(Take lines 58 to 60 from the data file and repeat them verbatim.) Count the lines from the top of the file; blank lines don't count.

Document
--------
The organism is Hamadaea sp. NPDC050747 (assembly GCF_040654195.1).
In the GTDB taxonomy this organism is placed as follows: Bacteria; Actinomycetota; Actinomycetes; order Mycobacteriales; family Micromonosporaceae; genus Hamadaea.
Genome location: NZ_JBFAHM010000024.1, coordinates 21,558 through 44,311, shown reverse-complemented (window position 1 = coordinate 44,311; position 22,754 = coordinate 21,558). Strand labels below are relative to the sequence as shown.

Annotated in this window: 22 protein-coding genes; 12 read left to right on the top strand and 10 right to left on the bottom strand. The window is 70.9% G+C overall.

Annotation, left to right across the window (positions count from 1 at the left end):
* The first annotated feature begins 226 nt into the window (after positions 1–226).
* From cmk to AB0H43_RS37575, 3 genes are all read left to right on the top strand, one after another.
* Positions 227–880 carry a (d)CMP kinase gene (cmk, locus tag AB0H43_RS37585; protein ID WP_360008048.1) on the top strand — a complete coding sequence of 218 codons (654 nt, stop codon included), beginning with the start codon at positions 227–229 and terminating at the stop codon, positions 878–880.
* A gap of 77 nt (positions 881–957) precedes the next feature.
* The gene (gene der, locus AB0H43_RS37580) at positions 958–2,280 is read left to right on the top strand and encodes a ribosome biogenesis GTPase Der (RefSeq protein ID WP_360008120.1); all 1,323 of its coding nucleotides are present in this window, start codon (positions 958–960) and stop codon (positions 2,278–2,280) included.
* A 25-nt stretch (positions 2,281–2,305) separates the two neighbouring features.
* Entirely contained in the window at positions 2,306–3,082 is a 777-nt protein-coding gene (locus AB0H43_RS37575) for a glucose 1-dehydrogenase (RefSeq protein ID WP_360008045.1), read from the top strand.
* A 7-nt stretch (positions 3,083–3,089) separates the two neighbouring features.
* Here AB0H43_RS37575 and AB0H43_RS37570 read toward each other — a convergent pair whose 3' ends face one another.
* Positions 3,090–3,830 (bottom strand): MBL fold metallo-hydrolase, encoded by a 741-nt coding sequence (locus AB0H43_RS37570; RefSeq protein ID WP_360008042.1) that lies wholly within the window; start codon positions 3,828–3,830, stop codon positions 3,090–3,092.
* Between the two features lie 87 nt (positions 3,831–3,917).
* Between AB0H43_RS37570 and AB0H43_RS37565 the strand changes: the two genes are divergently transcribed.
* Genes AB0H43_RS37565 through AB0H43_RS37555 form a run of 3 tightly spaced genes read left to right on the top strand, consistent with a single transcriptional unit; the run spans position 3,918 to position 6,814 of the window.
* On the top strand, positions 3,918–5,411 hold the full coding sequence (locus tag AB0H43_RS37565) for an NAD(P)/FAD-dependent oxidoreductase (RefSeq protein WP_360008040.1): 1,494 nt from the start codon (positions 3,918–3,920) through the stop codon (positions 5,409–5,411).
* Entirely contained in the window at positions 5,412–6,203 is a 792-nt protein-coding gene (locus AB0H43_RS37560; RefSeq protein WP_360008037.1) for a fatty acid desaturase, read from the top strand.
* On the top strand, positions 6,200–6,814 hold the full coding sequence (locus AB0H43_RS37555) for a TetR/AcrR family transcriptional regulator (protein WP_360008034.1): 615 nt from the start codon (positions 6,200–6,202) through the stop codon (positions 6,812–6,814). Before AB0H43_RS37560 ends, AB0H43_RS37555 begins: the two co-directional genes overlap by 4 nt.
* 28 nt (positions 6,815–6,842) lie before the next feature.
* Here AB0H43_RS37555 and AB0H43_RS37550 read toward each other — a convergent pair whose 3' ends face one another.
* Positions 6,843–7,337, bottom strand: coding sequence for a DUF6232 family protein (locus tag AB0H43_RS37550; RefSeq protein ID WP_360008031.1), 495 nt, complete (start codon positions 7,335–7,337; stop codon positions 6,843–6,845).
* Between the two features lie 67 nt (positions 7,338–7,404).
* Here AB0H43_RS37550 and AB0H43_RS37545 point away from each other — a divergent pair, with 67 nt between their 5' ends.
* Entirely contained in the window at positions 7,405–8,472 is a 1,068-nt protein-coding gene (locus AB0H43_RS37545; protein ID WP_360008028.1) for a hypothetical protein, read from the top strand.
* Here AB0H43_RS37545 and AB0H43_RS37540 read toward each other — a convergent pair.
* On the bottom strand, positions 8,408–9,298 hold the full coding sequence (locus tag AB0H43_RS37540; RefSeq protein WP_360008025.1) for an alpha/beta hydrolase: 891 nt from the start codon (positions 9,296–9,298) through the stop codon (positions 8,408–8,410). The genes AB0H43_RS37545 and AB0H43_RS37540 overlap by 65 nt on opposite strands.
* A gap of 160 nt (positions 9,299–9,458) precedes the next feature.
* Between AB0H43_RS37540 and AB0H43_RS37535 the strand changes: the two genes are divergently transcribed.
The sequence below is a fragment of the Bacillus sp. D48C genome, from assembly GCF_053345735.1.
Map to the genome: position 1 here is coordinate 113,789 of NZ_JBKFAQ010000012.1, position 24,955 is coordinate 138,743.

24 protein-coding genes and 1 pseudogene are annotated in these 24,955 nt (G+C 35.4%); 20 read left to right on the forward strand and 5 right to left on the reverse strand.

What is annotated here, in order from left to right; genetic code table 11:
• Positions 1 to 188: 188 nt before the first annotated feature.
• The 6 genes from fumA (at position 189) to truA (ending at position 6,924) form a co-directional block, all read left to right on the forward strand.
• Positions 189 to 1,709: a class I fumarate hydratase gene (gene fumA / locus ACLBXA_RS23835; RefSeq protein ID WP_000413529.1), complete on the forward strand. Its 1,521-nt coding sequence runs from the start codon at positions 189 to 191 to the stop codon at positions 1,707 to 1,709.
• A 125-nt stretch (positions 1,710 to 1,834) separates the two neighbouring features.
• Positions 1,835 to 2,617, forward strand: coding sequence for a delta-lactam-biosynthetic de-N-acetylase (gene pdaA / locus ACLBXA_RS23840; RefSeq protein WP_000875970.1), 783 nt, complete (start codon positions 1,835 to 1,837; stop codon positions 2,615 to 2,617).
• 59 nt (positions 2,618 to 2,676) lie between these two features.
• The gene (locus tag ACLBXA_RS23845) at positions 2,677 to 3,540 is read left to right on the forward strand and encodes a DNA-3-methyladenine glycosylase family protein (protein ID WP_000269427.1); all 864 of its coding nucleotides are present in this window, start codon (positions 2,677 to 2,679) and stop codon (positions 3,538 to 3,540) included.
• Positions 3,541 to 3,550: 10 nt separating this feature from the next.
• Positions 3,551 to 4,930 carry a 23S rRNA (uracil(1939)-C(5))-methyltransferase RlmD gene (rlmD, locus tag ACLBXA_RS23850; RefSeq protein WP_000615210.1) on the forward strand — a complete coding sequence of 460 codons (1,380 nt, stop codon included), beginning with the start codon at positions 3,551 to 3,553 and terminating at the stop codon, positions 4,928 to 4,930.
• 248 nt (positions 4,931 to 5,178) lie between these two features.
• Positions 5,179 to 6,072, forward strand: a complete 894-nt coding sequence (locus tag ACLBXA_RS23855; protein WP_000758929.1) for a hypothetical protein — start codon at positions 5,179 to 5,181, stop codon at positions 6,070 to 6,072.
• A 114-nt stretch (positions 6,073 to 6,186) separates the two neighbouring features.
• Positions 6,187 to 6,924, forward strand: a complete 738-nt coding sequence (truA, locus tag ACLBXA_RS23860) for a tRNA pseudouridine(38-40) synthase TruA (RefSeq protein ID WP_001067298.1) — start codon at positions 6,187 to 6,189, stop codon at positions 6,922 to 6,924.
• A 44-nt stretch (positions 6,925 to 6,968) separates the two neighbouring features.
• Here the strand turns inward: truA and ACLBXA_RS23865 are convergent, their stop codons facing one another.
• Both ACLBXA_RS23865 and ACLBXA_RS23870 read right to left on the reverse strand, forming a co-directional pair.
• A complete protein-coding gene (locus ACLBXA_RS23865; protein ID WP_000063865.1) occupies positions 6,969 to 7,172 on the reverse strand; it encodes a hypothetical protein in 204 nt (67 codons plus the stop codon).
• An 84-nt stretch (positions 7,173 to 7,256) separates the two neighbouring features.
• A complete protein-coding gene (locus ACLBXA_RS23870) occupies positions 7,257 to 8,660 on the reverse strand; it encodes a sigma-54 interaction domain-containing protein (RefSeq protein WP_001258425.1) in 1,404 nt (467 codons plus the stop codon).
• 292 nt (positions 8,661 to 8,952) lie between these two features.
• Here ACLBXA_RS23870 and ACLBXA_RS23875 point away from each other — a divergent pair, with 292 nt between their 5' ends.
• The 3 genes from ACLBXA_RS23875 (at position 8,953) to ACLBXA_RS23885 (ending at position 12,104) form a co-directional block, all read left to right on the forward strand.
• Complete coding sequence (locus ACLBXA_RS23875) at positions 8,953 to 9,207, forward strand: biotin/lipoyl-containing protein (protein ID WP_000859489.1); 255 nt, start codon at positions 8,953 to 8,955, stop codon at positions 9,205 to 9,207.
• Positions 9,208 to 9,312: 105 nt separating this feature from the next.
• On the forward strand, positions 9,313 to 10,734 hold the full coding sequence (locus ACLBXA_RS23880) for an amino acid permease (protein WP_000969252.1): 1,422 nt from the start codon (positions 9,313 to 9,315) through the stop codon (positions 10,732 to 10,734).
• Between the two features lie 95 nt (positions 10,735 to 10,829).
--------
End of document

• Complete coding sequence (locus ACLBXA_RS23875) at positions 8,953 to 9,207, forward strand: biotin/lipoyl-containing protein (protein ID WP_000859489.1); 255 nt, start codon at positions 8,953 to 8,955, stop codon at positions 9,205 to 9,207.
• Positions 9,208 to 9,312: 105 nt separating this feature from the next.
• On the forward strand, positions 9,313 to 10,734 hold the full coding sequence (locus ACLBXA_RS23880) for an amino acid permease (protein WP_000969252.1): 1,422 nt from the start codon (positions 9,313 to 9,315) through the stop codon (positions 10,732 to 10,734).